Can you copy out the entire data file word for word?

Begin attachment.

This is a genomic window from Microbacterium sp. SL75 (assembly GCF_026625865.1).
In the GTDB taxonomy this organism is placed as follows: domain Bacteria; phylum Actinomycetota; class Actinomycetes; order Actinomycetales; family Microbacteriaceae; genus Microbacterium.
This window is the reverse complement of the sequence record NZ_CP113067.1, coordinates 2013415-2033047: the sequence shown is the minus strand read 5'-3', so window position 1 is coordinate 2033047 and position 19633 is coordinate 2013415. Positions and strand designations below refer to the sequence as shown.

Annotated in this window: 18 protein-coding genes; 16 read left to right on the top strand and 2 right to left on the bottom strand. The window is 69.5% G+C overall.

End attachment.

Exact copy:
This is a genomic window from Microbacterium sp. SL75 (assembly GCF_026625865.1).
In the GTDB taxonomy this organism is placed as follows: domain Bacteria; phylum Actinomycetota; class Actinomycetes; order Actinomycetales; family Microbacteriaceae; genus Microbacterium.
This window is the reverse complement of the sequence record NZ_CP113067.1, coordinates 2013415-2033047: the sequence shown is the minus strand read 5'-3', so window position 1 is coordinate 2033047 and position 19633 is coordinate 2013415. Positions and strand designations below refer to the sequence as shown.

Annotated in this window: 18 protein-coding genes; 16 read left to right on the top strand and 2 right to left on the bottom strand. The window is 69.5% G+C overall.